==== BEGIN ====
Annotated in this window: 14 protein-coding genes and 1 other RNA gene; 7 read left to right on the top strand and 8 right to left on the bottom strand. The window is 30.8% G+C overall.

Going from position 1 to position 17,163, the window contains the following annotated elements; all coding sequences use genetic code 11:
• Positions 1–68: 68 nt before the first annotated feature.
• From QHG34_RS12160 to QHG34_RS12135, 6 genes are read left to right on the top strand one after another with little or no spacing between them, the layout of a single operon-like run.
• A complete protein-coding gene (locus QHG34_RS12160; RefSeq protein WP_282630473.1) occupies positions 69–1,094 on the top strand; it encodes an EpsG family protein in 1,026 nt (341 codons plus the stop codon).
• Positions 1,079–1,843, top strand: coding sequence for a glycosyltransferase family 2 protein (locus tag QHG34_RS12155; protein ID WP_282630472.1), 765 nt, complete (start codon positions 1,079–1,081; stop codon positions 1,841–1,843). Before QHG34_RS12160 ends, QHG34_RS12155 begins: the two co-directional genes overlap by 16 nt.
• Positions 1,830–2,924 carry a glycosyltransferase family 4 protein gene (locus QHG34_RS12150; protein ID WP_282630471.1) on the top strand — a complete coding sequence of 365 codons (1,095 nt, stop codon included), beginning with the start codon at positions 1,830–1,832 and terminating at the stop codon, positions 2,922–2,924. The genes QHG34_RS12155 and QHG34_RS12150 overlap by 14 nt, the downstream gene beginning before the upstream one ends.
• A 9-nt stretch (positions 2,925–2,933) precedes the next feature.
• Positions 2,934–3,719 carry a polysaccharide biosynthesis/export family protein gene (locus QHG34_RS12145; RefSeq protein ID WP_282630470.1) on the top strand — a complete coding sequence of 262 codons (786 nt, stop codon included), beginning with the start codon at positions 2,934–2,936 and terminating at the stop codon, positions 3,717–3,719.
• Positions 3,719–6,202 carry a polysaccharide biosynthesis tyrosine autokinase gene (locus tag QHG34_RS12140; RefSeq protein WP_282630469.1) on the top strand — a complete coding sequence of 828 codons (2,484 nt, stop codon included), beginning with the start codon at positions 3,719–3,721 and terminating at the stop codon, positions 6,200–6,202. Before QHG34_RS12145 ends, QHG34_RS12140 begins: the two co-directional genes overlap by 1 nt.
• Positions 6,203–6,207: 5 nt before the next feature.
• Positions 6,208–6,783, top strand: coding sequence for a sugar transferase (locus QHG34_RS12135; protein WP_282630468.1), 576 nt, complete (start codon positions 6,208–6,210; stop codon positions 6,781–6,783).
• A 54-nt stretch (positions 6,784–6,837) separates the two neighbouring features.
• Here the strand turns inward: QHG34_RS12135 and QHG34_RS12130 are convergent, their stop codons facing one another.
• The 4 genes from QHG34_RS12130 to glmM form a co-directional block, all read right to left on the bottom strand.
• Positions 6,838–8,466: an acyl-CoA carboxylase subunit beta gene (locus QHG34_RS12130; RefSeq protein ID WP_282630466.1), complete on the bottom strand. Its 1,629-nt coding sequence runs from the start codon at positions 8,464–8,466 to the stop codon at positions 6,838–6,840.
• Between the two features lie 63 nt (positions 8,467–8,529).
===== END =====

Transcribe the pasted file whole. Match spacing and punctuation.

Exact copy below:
Annotated in this window: 14 protein-coding genes and 1 other RNA gene; 7 read left to right on the top strand and 8 right to left on the bottom strand. The window is 30.8% G+C overall.

Going from position 1 to position 17,163, the window contains the following annotated elements; all coding sequences use genetic code 11:
• Positions 1–68: 68 nt before the first annotated feature.
• From QHG34_RS12160 to QHG34_RS12135, 6 genes are read left to right on the top strand one after another with little or no spacing between them, the layout of a single operon-like run.
• A complete protein-coding gene (locus QHG34_RS12160; RefSeq protein WP_282630473.1) occupies positions 69–1,094 on the top strand; it encodes an EpsG family protein in 1,026 nt (341 codons plus the stop codon).
• Positions 1,079–1,843, top strand: coding sequence for a glycosyltransferase family 2 protein (locus tag QHG34_RS12155; protein ID WP_282630472.1), 765 nt, complete (start codon positions 1,079–1,081; stop codon positions 1,841–1,843). Before QHG34_RS12160 ends, QHG34_RS12155 begins: the two co-directional genes overlap by 16 nt.
• Positions 1,830–2,924 carry a glycosyltransferase family 4 protein gene (locus QHG34_RS12150; protein ID WP_282630471.1) on the top strand — a complete coding sequence of 365 codons (1,095 nt, stop codon included), beginning with the start codon at positions 1,830–1,832 and terminating at the stop codon, positions 2,922–2,924. The genes QHG34_RS12155 and QHG34_RS12150 overlap by 14 nt, the downstream gene beginning before the upstream one ends.
• A 9-nt stretch (positions 2,925–2,933) precedes the next feature.
• Positions 2,934–3,719 carry a polysaccharide biosynthesis/export family protein gene (locus QHG34_RS12145; RefSeq protein ID WP_282630470.1) on the top strand — a complete coding sequence of 262 codons (786 nt, stop codon included), beginning with the start codon at positions 2,934–2,936 and terminating at the stop codon, positions 3,717–3,719.
• Positions 3,719–6,202 carry a polysaccharide biosynthesis tyrosine autokinase gene (locus tag QHG34_RS12140; RefSeq protein WP_282630469.1) on the top strand — a complete coding sequence of 828 codons (2,484 nt, stop codon included), beginning with the start codon at positions 3,719–3,721 and terminating at the stop codon, positions 6,200–6,202. Before QHG34_RS12145 ends, QHG34_RS12140 begins: the two co-directional genes overlap by 1 nt.
• Positions 6,203–6,207: 5 nt before the next feature.
• Positions 6,208–6,783, top strand: coding sequence for a sugar transferase (locus QHG34_RS12135; protein WP_282630468.1), 576 nt, complete (start codon positions 6,208–6,210; stop codon positions 6,781–6,783).
• A 54-nt stretch (positions 6,784–6,837) separates the two neighbouring features.
• Here the strand turns inward: QHG34_RS12135 and QHG34_RS12130 are convergent, their stop codons facing one another.
• The 4 genes from QHG34_RS12130 to glmM form a co-directional block, all read right to left on the bottom strand.
• Positions 6,838–8,466: an acyl-CoA carboxylase subunit beta gene (locus QHG34_RS12130; RefSeq protein ID WP_282630466.1), complete on the bottom strand. Its 1,629-nt coding sequence runs from the start codon at positions 8,464–8,466 to the stop codon at positions 6,838–6,840.
• Between the two features lie 63 nt (positions 8,467–8,529).